Properties of Materials

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2. Chapter 2: Goals. Identify important properties for material selectionsCompare properties among different material groupsUnderstand testing procedures

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Properties of Materials

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1. 1 Properties of Materials Engineering Materials Chapter 2

2. 2 Chapter 2: Goals Identify important properties for material selections Compare properties among different material groups Understand testing procedures & data Identify & thoroughly understand mechanical properties of: Stiffness Strength Toughness

3. 3 Chapter 2: Purpose Identify and discuss the properties often used in making key material selections Understand how these properties are measured Understand how to interpret data from the various test methods

4. 4 Chapter 2: Introduction Establish a vocabulary of properties Show how these properties apply to different material groups In some instances, the testing technique will be described in detail

5. 5 2.1 The Property Spectrum Choosing a material is similar to buying a car Primary categories of materials shown in Fig 2-1 Chemical measured in a laboratory Physical mainly non-destructive Mechanical response of an applied force Manufacturing Shape and surface features Look at terms under headings for each material Much cross-over in terms, i.e. thermal expansion

6. 6 2.1 The Property Spectrum International Standards Organization (ISO) certification Part of process is to document testing procedures Various Standards Organizations have developed standard test procedures ASTM, ISO, ANSI, CEN, DIN, BSI

7. 7 2.2 Chemical Properties Composition Metals - % of elements Polymers monomer with chain length Mixture & filler information Ceramics stoichiometric makeup Sometimes volume fraction of 2 or more compounds Binder information Phases present, crystal structure, grain size, porostiy, etc. Composites details of matrix and reinforcement Volume fractions Orientation of reinforcement Try to avoid using trade names!

8. 8 2.2 Chemical Properties Microstructure Metals grain size, phases present, heat treatment, inclusions How is grain size measured? (Fig 2-2, 2-3) Metallography & microtomy Crystal Structure & Stereospecificity X-ray diffraction SC, BCC, FCC, HCP Polymers semicrystalline Stereospecificity isotactic, syndiotactic, atactic Metals BCC v. FCC: Which tends to be brittle at low temperatures? Corrosion Resistance degradation of a material by reaction with the environment

9. 9 2.3 Physical Properties Thermal properties Thermal conductivity [Btu or W/(mK)] Basic equation for steady-state heat flow (Ficks 1st Law) Thermal expansion [in/(inF) or cm/(cmF)] Al v. Steel Takes place on the volume of material (Donut example) Polymers Maximum use temperature Heat distortion temperature Water absorption Electrical properties Resistivity, r (inverse of K) [mWcm or Wm] Conductivity = inverse of r Metals v. Polymers or ceramics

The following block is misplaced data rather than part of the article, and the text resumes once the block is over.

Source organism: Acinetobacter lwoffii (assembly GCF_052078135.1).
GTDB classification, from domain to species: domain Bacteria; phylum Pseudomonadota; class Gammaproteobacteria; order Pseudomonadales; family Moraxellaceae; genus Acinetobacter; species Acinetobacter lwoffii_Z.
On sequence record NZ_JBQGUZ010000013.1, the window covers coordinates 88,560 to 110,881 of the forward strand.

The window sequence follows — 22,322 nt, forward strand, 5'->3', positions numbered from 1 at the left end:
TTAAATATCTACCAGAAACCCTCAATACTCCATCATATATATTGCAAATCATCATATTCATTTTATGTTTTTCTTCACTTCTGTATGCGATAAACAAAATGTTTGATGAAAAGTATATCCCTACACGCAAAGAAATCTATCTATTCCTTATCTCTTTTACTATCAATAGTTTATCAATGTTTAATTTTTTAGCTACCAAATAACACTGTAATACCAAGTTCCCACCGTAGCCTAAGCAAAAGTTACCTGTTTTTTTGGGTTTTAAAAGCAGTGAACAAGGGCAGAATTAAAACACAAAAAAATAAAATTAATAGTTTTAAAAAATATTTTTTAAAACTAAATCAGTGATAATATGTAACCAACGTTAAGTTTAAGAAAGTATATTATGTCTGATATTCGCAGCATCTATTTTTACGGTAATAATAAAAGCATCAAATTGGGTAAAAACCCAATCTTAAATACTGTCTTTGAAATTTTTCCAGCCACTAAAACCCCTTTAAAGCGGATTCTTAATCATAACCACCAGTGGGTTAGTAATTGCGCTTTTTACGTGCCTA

10. 10 2.3 Physical Properties Magnetic properties Permeability, retentivity, hysteresis loss, coercivity, intrinsic induction, etc. Ferromagnetism Fe, Ni, Co, Gd, Dy Measure of response to a magnetic field Flux density, B (B-H curve, Fig 2-6) Importance and application of hysteresis loop What materials? Gravimetric mass of materials Density & specific gravity (used with cost) Porosity theoretical v. apparent Optical properties

11. 11 2.4 Mechanical Properties (Fig 2-7) Stress (Fig 2-8,2-9) [N/m2 or Pa] Elastic v. plastic Elastic modulus, E Strain Hookes Law (Fig 2-10) Example p. 37 Materials Fig 2-11 Tensile test (Fig 2-12, 2-13, 2-14) Gage marks for strain measurement Extensometer Proportional limit, yield stress (0.2%), UTS Ductility - % elongation, % area reduction

12. 12 2.4 Mechanical Properties Two s-e curves: Engineering (Fig 2-15) True (Fig 2-16) Work or strain hardening Significance of exponent Poissons ratio (Fig 2-17) 0.2 0.35 Stress-strain testing Table 2-1, 2-2 Resilience elastic energy absorption Fig 2-18, 2-19

13. 13 2.4 Mechanical Properties Shear properties Fig 2-20 Shear modulus (Fig 2-21) Hardness tests (Fig 2-22 2-26) Mohs, Brinell, Rockwell, Knoop, Vickers Shore Durometer Impact tests (Fig 2-27) Impact strength [J/m3] NDT or DBTT (Fig 2-28) Long-term Serviceability Endurance limity, Creep, Stress rupture (Fig 2-29 2-31) Fracture mechanics Fracture Toughness, Kc Table 2-4

14. 14 2.5 Manufacturing Considerations Surface finish (Fig 2-32) Roughness, waviness (Fig 2-34) Profilometers (Fig 2-33) Cutoff width Surface texture (Fig 2-35 2-38) Size and shape Stock tolerances

15. 15 Summary & Critical Concepts Glance through glossary of terms Review bullet points on p. 67

16. 16 Case History Stiffness-driven designs Load v. efficient shape Example: windshield wiper design Thin-walled round steel tubes v. aluminum

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